5. A refrigerated cabinet as claimed in claim 1 in which the outlet nozzles are arranged in adjacent side-by-side parallel relation.

6. A refrigerated cabinet'as claimed in claim 5 in which the outlet nozzles are arranged in side-by-side relation across the top of the access openingand the inlet members are arranged in side-by-side relation across the bottom of the access opening.

7. A refrigerated cabinet as claimed in claim 1 in which the means shiftable between blocking and unblocking position comprises a gate pivoted on the wall of the inner passage and dimensioned to have a length at least as great as the distance from the pivot to the farthest end of the port.

8. A refrigerated cabinet as claimed in claim 1 which includes a second refrigerating means in the adjacent passage.

9. A refrigerated cabinet as claimed in claim 8 which includes means for supplying refrigerant to said refrigerating means in the cold air passage and means for shutting off refrigerant from said refrigeration means in the cold air passage and by-passing thev refrigerant to the refrigeration means in the adjacent passage at about the same time that the blocking and unblocking means is shifted to blocking position and vice versa.

Brouse Apr. '12, 1949 Weber May 27, 1958

Patent Citations
Cited PatentFiling datePublication dateApplicantTitle
US2466876 *Feb 12, 1945Apr 12, 1949Brouse William H DRefrigerator unit
US2836039 *Sep 19, 1955May 27, 1958Weber Showcase & Fixture Co InRefrigerated self-service showcase
Referenced by
Citing PatentFiling datePublication dateApplicantTitle
US3226945 *Nov 2, 1964Jan 4, 1966Bernard J SpencerDefrost system for self-service refrigerated display cases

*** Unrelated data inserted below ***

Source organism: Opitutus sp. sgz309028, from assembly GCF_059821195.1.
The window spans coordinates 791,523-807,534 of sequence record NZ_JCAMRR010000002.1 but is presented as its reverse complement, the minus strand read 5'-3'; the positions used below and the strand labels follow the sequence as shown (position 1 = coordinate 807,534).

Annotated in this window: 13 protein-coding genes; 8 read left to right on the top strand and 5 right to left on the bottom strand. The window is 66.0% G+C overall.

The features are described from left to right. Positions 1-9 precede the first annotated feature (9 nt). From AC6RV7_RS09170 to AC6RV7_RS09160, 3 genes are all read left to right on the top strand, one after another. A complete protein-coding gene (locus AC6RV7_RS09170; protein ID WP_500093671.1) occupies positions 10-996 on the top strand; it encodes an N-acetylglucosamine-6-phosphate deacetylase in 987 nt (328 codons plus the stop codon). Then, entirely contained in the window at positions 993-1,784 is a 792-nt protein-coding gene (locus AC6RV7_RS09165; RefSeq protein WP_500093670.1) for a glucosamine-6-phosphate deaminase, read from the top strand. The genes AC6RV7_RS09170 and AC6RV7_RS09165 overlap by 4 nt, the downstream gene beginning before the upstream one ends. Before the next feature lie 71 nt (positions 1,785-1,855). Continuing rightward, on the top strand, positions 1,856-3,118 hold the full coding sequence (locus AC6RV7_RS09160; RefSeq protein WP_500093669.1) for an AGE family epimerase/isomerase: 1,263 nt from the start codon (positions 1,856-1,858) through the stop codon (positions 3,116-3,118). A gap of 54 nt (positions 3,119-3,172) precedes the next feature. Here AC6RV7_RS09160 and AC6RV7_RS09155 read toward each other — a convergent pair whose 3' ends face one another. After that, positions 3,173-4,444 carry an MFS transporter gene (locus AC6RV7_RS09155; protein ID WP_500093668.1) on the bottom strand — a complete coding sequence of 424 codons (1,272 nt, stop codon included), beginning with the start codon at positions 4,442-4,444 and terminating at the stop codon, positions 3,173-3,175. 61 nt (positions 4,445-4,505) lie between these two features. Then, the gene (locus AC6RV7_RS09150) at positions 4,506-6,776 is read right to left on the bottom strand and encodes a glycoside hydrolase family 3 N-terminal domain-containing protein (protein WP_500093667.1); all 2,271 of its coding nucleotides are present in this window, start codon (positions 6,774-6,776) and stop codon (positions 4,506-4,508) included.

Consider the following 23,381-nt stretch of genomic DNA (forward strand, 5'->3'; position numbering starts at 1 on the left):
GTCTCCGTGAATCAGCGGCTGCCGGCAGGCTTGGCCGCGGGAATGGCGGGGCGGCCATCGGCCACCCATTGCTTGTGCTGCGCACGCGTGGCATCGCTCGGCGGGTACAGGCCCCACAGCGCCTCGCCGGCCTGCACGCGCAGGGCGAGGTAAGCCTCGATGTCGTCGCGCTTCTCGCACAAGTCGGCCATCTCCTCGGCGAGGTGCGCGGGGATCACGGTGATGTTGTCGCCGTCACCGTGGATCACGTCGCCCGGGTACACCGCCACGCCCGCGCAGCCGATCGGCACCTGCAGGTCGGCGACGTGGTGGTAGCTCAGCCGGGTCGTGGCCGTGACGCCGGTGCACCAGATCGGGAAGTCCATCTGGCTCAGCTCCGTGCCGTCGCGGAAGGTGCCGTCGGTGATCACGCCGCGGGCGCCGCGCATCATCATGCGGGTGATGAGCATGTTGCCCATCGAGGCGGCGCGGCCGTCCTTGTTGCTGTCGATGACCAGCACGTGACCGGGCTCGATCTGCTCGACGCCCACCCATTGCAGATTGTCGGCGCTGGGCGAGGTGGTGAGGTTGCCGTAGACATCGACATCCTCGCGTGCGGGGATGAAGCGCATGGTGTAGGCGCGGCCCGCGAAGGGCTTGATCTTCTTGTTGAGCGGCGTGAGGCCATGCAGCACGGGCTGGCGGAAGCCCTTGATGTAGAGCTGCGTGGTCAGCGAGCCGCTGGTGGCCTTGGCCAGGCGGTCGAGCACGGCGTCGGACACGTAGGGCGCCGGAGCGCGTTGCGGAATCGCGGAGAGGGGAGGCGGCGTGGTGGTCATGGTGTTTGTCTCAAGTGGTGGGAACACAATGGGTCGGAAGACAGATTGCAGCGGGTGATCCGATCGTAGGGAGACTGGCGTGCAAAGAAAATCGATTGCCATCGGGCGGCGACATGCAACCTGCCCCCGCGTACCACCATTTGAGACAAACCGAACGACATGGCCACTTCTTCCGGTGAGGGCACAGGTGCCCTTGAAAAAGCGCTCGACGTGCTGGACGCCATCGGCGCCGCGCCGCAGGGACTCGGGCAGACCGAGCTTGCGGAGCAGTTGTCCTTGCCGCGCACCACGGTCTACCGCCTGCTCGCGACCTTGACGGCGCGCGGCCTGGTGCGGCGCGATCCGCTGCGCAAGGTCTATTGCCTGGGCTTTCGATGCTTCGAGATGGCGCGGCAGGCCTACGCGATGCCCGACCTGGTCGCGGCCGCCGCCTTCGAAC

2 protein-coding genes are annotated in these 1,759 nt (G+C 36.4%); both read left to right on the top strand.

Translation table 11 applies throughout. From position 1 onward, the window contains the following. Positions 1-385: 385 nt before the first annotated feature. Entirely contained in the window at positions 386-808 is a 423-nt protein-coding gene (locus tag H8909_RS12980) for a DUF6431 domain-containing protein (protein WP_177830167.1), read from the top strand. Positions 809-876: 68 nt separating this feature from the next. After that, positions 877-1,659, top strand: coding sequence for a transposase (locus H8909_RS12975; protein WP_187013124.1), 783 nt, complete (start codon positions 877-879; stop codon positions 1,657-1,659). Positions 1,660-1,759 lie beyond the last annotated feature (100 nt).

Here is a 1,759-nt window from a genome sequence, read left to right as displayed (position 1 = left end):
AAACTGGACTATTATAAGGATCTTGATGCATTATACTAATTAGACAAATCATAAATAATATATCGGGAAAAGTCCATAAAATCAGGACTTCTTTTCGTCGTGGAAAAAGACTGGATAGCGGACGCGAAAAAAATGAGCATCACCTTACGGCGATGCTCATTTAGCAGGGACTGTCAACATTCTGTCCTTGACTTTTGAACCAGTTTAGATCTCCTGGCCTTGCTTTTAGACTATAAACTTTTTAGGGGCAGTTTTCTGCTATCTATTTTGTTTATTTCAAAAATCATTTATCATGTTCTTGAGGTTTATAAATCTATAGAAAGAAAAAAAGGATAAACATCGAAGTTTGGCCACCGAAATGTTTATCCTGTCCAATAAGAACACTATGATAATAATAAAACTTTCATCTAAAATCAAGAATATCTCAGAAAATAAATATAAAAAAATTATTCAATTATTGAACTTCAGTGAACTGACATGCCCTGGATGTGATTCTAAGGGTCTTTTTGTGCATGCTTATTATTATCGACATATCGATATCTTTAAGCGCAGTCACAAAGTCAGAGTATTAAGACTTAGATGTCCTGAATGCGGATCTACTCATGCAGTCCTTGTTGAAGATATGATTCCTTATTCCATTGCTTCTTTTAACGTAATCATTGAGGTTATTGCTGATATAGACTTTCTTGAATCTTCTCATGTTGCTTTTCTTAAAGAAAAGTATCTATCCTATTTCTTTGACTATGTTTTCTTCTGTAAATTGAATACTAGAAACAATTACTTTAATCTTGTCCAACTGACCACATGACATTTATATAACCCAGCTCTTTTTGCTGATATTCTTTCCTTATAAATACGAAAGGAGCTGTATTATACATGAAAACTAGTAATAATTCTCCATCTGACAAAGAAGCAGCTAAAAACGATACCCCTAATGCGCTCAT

US3263745 *Jun 13, 1963Aug 2, 1966Emhart CorpOpen-front refrigerated display case
US3291027 *Feb 10, 1965Dec 13, 1966Dual Jet Refrigeration CoAir outlet nozzles for an air curtain device
US3304740 *Nov 9, 1962Feb 21, 1967Pet IncOpen front display case
US3850003 *Apr 5, 1974Nov 26, 1974Kysor Industrial CorpAir defrost air curtain display case
US3937033 *Feb 7, 1975Feb 10, 1976Kysor Industrial CorporationAir defrost display case
US4122687 *Dec 1, 1977Oct 31, 1978Mckee Thomas MRefrigeration system with low energy defrost
US4265090 *Dec 7, 1979May 5, 1981Tyler Refrigeration CorporationGlass door merchandiser with ambient air defrost
US4285204 *Feb 28, 1980Aug 25, 1981Emhart Industries, Inc.Defrosting problem areas of refrigerated display cases
US4320631 *Jan 23, 1981Mar 23, 1982Emhart Industries, Inc.Air defrost for low-bed refrigerated display cases, utilizing sill-mounted auxiliary fan
US4648247 *Oct 22, 1985Mar 10, 1987Sanyo Electric CoLow-temperature showcase
US5475987 *Nov 17, 1994Dec 19, 1995Delaware Medical Formation, Inc.Refrigerated display case apparatus with enhanced airflow and improved insulation construction
US20060168978 *Mar 2, 2006Aug 3, 2006Sanden CorporationShowcase
US20060207281 *Mar 9, 2006Sep 21, 2006Sanden CorporationShowcase
DE2909860A1 *Mar 13, 1979Sep 18, 1980Linde AgRefrigerator display cabinet assembly - has air conductor shafts and distributor blades fixed underneath partition between condenser and display parts
Classifications
U.S. Classification62/256, 62/282, 62/89, 62/408
International ClassificationA47F3/04
Cooperative ClassificationA47F3/0447
European ClassificationA47F3/04B1A